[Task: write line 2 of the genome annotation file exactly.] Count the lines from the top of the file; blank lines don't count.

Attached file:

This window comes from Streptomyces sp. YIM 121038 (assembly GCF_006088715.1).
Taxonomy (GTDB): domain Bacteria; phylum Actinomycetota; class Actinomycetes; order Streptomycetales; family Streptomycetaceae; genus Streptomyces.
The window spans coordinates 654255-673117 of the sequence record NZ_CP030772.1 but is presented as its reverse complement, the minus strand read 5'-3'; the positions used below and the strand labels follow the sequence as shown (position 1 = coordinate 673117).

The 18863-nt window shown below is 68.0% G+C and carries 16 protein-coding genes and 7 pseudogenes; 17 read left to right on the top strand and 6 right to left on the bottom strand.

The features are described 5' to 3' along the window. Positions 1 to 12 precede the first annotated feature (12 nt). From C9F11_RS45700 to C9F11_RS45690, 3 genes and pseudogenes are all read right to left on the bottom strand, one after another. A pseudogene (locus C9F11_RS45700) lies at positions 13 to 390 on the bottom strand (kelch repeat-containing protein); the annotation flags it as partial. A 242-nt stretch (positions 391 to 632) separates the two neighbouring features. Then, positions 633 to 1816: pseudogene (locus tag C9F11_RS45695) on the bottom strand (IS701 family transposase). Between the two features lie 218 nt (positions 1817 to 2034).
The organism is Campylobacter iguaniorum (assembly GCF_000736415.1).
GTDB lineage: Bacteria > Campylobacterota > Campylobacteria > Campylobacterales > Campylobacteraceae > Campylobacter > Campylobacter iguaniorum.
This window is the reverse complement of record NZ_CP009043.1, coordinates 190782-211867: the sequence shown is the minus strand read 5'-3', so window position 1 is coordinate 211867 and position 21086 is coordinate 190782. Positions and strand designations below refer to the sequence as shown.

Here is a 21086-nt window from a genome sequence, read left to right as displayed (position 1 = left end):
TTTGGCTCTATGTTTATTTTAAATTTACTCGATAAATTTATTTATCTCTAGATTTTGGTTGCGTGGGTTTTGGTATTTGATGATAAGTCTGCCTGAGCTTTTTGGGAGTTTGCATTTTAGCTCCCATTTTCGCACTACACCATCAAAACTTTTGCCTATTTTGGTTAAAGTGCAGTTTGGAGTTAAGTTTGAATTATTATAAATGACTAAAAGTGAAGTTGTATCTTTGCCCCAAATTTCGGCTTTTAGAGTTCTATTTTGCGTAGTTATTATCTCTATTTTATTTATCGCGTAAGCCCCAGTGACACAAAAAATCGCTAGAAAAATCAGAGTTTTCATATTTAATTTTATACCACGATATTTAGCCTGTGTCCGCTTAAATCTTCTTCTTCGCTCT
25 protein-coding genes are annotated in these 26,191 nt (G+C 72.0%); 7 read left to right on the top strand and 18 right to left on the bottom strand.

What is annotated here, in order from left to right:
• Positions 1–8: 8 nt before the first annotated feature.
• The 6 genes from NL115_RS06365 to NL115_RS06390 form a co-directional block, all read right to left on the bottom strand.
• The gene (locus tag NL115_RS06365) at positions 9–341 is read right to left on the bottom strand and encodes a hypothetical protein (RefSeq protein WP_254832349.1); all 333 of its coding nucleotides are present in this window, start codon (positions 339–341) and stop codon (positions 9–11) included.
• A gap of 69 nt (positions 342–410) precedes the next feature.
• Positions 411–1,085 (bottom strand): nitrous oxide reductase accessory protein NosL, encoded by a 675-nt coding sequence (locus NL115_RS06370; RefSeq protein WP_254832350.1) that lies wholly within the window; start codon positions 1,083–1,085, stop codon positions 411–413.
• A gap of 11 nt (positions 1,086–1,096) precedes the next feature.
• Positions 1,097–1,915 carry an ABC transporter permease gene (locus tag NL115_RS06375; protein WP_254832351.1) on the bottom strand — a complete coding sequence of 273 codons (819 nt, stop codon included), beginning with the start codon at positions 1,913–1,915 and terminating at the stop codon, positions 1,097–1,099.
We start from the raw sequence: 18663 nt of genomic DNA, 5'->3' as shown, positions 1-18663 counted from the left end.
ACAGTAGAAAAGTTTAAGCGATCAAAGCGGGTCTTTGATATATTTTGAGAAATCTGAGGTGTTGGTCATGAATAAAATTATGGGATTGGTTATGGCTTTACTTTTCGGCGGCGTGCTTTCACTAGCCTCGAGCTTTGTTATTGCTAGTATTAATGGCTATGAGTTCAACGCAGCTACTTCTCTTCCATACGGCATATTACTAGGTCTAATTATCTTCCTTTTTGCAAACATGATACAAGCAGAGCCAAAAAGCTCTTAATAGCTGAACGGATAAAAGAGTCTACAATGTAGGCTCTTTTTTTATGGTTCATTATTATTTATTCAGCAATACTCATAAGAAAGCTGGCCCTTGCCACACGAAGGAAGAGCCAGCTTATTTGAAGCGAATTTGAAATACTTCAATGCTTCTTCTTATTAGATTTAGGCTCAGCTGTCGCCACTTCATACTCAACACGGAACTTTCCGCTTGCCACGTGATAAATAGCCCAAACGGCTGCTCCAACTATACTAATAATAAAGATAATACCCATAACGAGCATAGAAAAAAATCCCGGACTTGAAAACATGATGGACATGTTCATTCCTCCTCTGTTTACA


Taxonomy (GTDB): domain Bacteria; phylum Actinomycetota; class Actinomycetes; order Streptomycetales; family Streptomycetaceae; genus Streptomyces.